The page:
September 15, 2010

This is why it is not OK to call each other Nazis...

It is the perfect time to visit St. Louis right now (hint, hint). The humidity is gone, the rainy season hasn't started yet, the smell of BBQ still lingers in the air, the mosquitoes have gone into hibernation or whatever they do, and the leaves are turning ever so slowly, leaf by leaf, into their majestic shades of fall. If anyone reading this ever decides to make a visit out here to the middle earth of America, make sure you visit in September or May: these are the months of pleasant comfort and ease here in the Lu. Otherwise, it is a land of extremes. Extreme heat and sweating in a humid state of consciousness where no amount of water can cool you down or uber-extreme-freeze-your-nose-off cold. The mid-west is such a wacky weather wonder land.
The school year is in full swing, with four weeks in the bag and a fifth one on the way. We have started reading the novel Number the Stars by Lois Lowry, an excellent story that describes how the one country in Europe to save the great majority of their Jewish population during the Holocaust (Denmark) went about this grand resistance against the forces of evil under the banner of a swastika. While this topic has led to many interesting conversations about racism and just how much a million really is, it has also led to a select few students calling each other Nazis. While this may be disheartening, they are still young enough to be chastised and frightened into never doing that again. In other words, those students got a "Feel my WRATH" talking to.
If I have realized anything as a 6th grade teacher, I have realized their need for structure and constant direction. It's great to let my students be creative, drawing beautiful, squiggly pictures of what they see in their minds while reading, or amazing paragraphs about inventions to keep you dry if rain sprayed up from the ground instead of falling to it. However, if I let them go too much, they will go in directions I never even thought possible (for example, my Twitter board for random questions sees things like 'If I jumped out the window and used my sheet of paper as a parachute, would I survive the fall?' This is extremely funny because I work in a one-story building). If I let them know my expectations consistently (as in every five seconds), they behave and do their work and learn and show me I can have faith in the future. They just need to be reminded of what is appropriate, and once they understand that, oh the places we go...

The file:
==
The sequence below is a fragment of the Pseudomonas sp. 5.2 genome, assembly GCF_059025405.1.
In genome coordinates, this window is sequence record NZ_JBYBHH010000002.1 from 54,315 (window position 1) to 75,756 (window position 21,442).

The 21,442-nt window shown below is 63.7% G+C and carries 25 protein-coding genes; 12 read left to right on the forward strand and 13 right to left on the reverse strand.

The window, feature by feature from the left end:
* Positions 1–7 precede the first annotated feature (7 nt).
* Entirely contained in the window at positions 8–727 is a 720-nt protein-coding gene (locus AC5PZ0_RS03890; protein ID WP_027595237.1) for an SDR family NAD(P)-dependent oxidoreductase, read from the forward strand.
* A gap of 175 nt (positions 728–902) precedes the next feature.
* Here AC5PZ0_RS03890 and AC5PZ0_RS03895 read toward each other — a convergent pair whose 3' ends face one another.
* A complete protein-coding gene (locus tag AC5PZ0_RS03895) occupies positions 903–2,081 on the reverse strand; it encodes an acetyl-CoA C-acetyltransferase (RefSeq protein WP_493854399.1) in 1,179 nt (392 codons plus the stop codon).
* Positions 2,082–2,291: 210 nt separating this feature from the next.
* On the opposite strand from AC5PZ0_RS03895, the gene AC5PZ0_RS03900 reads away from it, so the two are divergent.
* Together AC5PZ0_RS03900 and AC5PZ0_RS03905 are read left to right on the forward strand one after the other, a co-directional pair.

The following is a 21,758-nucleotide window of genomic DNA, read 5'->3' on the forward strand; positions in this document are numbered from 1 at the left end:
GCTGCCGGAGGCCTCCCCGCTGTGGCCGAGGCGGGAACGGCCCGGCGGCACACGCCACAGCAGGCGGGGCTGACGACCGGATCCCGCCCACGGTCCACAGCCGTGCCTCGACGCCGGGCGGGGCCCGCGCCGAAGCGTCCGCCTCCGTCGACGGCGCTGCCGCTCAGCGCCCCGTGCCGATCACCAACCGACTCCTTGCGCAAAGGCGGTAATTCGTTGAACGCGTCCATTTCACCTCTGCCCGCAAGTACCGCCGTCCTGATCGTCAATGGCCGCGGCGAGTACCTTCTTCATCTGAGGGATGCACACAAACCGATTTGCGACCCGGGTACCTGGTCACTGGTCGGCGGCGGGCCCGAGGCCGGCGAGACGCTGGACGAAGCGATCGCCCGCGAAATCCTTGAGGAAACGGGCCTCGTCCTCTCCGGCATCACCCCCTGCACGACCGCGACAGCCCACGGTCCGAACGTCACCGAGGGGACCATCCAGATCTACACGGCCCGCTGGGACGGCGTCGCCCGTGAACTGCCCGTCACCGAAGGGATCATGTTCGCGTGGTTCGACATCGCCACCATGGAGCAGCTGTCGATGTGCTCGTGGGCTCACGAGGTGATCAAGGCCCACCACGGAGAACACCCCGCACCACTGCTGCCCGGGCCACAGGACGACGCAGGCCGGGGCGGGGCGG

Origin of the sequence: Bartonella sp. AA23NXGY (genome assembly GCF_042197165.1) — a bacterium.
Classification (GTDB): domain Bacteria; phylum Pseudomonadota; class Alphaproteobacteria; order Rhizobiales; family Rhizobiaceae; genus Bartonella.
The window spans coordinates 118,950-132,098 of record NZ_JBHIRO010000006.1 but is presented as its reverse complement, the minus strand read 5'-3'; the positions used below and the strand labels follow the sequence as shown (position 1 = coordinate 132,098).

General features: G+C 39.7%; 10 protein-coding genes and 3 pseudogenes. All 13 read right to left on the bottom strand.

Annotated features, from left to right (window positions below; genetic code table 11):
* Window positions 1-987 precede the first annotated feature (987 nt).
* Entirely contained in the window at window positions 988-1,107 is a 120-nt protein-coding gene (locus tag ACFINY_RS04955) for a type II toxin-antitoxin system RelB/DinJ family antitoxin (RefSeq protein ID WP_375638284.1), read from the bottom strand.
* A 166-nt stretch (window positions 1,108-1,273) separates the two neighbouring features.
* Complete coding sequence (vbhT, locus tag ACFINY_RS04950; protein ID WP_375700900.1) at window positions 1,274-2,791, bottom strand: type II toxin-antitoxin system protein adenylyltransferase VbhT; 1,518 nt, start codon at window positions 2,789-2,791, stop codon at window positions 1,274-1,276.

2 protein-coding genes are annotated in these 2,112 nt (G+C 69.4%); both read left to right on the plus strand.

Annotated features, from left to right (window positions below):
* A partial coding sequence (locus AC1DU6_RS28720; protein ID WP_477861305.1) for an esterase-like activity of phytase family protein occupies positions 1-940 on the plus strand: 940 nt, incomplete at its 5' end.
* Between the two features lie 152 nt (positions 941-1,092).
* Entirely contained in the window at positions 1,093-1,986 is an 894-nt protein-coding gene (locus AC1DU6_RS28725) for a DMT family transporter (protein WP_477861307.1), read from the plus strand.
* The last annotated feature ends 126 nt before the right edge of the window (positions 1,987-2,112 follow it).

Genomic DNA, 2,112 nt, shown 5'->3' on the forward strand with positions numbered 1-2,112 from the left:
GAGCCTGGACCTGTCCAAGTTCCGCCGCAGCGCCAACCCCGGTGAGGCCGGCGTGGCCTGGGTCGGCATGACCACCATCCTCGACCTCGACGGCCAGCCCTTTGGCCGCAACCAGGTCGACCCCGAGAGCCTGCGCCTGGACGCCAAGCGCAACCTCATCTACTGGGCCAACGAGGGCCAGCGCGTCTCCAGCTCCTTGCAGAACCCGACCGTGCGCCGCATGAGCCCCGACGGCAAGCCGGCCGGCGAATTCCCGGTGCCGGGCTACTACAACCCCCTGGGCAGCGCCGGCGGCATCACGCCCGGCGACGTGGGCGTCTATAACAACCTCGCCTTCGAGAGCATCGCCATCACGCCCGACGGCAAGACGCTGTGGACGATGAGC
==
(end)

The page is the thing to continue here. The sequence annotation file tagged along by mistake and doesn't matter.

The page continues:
I can literally see their minds growing out of a concrete, self centered stage, into an awareness of the world, their effect upon it and all the wonders in it. It is glorious. I am truly excited for this year, mostly because most of my kids have an innate desire to read, but also because of the concrete data I have collected. My students took their first test, mastering with well above 80% on all the standards for the first unit, their reading scores are extremely high, and I have three times as many Advanced/Proficient students on the fifth grade MAP in my classroom than I did last year. Things are looking up my friends. I think I can make leaps and bounds with this group of academic whizzes this year, and while I know most of it will be coming from the students, I feel really positive about myself too (though there is still far to go, I think I have an idea of how to get there). Even if I still have a gaping hole in my bathroom ceiling. See below.

Ah, the fun of renting. My own personal water feature- a waterfall right next to the shower. Just what I have always wanted. Someday, this will be fixed, and I would like to take this time to thank my entire immediate family for listening to me complain, moan, and groan over the phone as I dealt with yellow water dripping on my head and maintenance guy telling me "It's not like it will hurt you or anything" when I called to report the problem. But hey, at least I've got running water right? In fact, I've got many different types of running water...I'm very lucky to have the home that I have, even with the inconvenience of a black hole over my toilet. Gotta love those moments of clarity that only an upside down water fountain in your bathroom can bring.

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